Superfunds and Inequality

Jeremy Ney
6 min readDec 28, 2021

Low-income communities are most likely to live near superfund sites, leading to high health risks

Superfund sites are located in low-income neighborhoods and they have terrible health impacts on the children and families that live nearby. Among Black and Latinx communities, 1 in 4 people live within 3 miles of a Superfund site.

Living next to a Superfund site may stunt your academic performance, thereby making it harder for you to achieve financial stability later in life. Children conceived to mothers within 2 miles of a superfund site are 7.4 percentage points more likely to repeat a grade, have 0.6 standard deviation lower test scores, and are 6.6 percentage points more likely to be suspended from schools.

Superfund sites are located in low-income communities

1,318 of the nation’s 1,882 superfund sites are located less than 1-mile from a public housing facility. In America’s public housing, 43% of tenants are Black on average, despite being only 14% of the population.

21 million Americans live next to superfund sites and suffer from these effects. The Superfund list includes abandoned mines, radioactive landfills, shuttered military labs, closed factories and other contaminated areas across nearly all 50 states.

Superfunds without enough funds

A superfund is a toxic waste site that poses “a significant risk to human health or the environment” according to the EPA, often consisting of radioactive material, asbestos, lead, hazardous waste, oil leakage, or contaminated groundwater.

The name “Superfund” comes from a piece of 1980s legislation (CERCLA) that established a giant pot of money in the EPA (a $uper fund) that would allow the agency to dedicate resources to cleaning up giant messes. This pot got much smaller in 1995 though when an excise tax on large corporate polluters was not renewed, which slashed the funds available for cleaning up toxic sites. Fortunately, President Biden just renewed this tax in his newest infrastructure bill, which is expected to raise $14.5B over the next 10 years for cleanups and he also dedicated $1B to superfund remediation.

Of more than 47,000 waste sites, the EPA has put over 1,800 on the National Priorities List (NPL) since 1982. When polluters can’t be made to pay to clean them up, the Superfund pays.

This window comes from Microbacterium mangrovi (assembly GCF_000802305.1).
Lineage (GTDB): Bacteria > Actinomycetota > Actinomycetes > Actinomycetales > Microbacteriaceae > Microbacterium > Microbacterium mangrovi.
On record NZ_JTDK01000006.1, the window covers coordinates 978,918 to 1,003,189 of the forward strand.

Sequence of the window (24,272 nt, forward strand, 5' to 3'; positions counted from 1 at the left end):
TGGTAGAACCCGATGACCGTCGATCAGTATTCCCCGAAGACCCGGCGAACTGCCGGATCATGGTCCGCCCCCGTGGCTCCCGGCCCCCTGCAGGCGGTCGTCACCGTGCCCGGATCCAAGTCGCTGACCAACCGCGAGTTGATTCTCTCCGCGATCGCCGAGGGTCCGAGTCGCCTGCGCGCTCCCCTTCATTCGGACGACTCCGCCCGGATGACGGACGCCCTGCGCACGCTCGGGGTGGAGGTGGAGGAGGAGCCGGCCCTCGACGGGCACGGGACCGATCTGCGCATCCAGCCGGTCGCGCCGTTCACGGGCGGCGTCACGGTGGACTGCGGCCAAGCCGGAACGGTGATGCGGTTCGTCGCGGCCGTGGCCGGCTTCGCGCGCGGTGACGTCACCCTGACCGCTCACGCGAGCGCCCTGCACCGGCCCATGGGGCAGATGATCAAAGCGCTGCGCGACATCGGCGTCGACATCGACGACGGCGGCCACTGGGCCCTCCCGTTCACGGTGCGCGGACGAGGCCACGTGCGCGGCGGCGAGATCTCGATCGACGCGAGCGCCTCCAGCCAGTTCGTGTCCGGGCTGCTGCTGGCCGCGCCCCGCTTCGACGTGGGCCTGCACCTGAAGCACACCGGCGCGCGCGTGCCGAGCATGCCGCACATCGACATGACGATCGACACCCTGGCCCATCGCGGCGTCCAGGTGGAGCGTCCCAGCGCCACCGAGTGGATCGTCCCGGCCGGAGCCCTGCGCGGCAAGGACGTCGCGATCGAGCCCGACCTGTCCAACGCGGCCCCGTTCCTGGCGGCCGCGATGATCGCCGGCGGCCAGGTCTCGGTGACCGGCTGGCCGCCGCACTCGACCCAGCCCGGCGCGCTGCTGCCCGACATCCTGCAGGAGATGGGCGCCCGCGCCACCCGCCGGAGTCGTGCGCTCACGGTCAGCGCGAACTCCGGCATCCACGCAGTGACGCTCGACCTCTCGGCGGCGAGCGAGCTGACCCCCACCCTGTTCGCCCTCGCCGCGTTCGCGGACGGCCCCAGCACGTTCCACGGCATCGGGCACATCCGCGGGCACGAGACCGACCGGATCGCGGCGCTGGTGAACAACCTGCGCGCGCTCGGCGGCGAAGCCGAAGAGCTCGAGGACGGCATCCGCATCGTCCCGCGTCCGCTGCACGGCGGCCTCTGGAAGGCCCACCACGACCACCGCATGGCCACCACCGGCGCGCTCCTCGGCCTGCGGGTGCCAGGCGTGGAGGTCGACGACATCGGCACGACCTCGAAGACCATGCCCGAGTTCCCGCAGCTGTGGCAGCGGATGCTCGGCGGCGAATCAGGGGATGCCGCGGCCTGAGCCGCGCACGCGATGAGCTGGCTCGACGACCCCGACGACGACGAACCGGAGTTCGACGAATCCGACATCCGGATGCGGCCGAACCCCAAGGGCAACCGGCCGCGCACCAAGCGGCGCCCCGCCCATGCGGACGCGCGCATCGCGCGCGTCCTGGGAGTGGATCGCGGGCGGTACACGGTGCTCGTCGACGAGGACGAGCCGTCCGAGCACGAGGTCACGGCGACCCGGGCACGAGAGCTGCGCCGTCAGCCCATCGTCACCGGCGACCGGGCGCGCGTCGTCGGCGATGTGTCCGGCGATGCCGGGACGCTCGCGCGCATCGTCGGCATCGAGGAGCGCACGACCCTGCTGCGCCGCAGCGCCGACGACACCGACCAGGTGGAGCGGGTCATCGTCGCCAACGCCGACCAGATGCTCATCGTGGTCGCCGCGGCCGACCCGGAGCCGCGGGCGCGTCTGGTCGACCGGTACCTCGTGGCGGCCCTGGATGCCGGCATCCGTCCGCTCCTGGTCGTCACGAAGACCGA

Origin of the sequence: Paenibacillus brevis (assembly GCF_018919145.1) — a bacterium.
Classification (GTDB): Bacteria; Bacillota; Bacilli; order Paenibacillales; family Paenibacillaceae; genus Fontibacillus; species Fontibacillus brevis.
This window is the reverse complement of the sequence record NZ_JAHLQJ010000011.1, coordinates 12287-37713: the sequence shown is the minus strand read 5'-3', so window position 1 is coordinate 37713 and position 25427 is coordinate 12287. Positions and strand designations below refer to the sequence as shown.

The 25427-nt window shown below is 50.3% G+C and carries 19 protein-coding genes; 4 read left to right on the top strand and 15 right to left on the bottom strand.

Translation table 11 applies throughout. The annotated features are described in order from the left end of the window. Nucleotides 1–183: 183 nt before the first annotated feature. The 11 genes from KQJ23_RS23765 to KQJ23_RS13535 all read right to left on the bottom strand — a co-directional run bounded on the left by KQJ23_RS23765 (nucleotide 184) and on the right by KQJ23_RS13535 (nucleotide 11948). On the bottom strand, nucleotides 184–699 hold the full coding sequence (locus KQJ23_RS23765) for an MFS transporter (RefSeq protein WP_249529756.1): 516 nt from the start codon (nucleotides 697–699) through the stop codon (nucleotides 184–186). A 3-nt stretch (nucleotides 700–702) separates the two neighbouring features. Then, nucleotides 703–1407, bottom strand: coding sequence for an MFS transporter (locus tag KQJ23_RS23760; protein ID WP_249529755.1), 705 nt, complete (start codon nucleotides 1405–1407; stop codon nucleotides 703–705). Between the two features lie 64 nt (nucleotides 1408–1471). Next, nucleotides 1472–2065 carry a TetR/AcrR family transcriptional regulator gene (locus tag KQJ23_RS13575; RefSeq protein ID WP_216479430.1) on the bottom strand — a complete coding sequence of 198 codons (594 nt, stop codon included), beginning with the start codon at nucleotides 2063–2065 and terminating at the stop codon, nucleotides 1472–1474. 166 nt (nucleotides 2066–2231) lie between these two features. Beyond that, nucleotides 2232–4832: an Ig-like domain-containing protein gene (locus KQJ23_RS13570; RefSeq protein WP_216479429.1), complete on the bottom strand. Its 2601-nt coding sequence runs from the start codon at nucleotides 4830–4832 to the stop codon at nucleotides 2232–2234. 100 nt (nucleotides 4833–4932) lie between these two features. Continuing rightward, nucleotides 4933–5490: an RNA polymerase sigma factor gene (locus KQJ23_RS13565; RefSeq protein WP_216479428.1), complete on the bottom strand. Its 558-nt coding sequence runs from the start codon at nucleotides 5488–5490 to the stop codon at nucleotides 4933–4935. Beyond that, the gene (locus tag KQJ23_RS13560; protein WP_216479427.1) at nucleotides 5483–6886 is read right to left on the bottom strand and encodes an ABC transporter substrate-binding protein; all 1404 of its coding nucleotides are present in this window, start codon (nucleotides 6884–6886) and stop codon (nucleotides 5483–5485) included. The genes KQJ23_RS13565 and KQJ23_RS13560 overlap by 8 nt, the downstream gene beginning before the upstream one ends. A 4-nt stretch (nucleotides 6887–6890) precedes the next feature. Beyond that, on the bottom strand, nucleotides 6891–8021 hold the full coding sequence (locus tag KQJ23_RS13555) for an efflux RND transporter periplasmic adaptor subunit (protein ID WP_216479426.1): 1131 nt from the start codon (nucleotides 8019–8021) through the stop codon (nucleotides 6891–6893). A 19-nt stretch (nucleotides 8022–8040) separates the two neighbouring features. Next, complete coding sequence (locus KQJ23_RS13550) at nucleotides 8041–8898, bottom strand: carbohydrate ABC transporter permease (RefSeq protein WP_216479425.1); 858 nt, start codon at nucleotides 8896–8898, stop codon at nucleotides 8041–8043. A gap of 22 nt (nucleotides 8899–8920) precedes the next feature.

Superfunds have terrible impacts on health

Your health will deteriorate as a result of living next to a superfund site, meaning that many Americans develop cognitive challenges, die earlier, pay more in healthcare costs, and suffer from chemical exposure. As we’ve repeatedly seen in America, healthcare challenges are both social and economic challenges, often preventing many from achieving the American Dream.

  • Cognitive development — Children born within 1 mile of a superfund site are 10 percentage points more likely to be diagnosed with a cognitive disability. When families move away from superfund sites, the siblings in these families do not experience these challenges.
  • Life expectancy — Worst yet, living next to a superfund site decreases life expectancy by 15 months on average.
  • Pregnancy — Women living less than a quarter of a mile away from a Superfund site during the first three months of their pregnancies have been found to be 2–4-times more likely to give birth to a child with a heart or neural tube defect.
  • Lead — Residents of the West Calumet Public Housing Complex in East Chicago felt the pains of living next to a superfund site. After many residents had lived in the housing complex for decades, the EPA told them they had to relocate after lead and arsenic were found in the soil, which had been seeping from the Anaconda Lead Products facility. The EPA took soil samples in 2014 and 2015 and found that lead and arsenic levels were as high as 91,100 ppm (parts per million), or 200-times higher than the level required for immediate action. 90% of the residents in Calumet are either Black or Latinx.
Akeeshea Daniels talks about lead levels in her home during a public listening session hosted by the EPA in 2019 — Source: Chicago Tribune